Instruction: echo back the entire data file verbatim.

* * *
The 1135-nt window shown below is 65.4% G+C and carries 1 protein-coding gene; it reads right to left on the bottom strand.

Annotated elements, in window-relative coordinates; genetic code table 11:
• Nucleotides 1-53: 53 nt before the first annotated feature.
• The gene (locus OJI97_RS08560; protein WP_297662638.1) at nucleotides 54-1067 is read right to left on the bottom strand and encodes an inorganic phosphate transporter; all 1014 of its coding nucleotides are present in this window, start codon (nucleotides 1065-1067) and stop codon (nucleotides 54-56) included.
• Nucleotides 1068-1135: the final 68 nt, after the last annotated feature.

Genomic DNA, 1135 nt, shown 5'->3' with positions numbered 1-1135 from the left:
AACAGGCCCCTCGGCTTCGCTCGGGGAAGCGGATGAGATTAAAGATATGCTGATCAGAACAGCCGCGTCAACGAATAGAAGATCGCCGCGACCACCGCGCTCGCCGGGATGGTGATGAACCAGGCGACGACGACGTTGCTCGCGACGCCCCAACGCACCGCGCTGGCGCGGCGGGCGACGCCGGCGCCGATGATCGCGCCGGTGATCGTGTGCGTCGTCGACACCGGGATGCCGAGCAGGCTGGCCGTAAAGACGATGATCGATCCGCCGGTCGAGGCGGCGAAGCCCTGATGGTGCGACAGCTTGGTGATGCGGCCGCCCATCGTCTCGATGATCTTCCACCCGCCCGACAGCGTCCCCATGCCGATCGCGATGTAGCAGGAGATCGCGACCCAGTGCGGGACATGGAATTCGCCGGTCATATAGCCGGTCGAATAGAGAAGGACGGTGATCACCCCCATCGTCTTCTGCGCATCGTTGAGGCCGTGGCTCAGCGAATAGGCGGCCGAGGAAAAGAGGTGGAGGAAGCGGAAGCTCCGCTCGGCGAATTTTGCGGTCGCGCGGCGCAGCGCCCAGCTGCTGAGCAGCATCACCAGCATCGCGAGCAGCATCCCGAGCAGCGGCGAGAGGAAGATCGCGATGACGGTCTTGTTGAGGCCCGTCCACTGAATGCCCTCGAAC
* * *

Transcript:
The 1135-nt window shown below is 65.4% G+C and carries 1 protein-coding gene; it reads right to left on the bottom strand.

Annotated elements, in window-relative coordinates; genetic code table 11:
• Nucleotides 1-53: 53 nt before the first annotated feature.
• The gene (locus OJI97_RS08560; protein WP_297662638.1) at nucleotides 54-1067 is read right to left on the bottom strand and encodes an inorganic phosphate transporter; all 1014 of its coding nucleotides are present in this window, start codon (nucleotides 1065-1067) and stop codon (nucleotides 54-56) included.
• Nucleotides 1068-1135: the final 68 nt, after the last annotated feature.

Genomic DNA, 1135 nt, shown 5'->3' with positions numbered 1-1135 from the left:
AACAGGCCCCTCGGCTTCGCTCGGGGAAGCGGATGAGATTAAAGATATGCTGATCAGAACAGCCGCGTCAACGAATAGAAGATCGCCGCGACCACCGCGCTCGCCGGGATGGTGATGAACCAGGCGACGACGACGTTGCTCGCGACGCCCCAACGCACCGCGCTGGCGCGGCGGGCGACGCCGGCGCCGATGATCGCGCCGGTGATCGTGTGCGTCGTCGACACCGGGATGCCGAGCAGGCTGGCCGTAAAGACGATGATCGATCCGCCGGTCGAGGCGGCGAAGCCCTGATGGTGCGACAGCTTGGTGATGCGGCCGCCCATCGTCTCGATGATCTTCCACCCGCCCGACAGCGTCCCCATGCCGATCGCGATGTAGCAGGAGATCGCGACCCAGTGCGGGACATGGAATTCGCCGGTCATATAGCCGGTCGAATAGAGAAGGACGGTGATCACCCCCATCGTCTTCTGCGCATCGTTGAGGCCGTGGCTCAGCGAATAGGCGGCCGAGGAAAAGAGGTGGAGGAAGCGGAAGCTCCGCTCGGCGAATTTTGCGGTCGCGCGGCGCAGCGCCCAGCTGCTGAGCAGCATCACCAGCATCGCGAGCAGCATCCCGAGCAGCGGCGAGAGGAAGATCGCGATGACGGTCTTGTTGAGGCCCGTCCACTGAATGCCCTCGAAC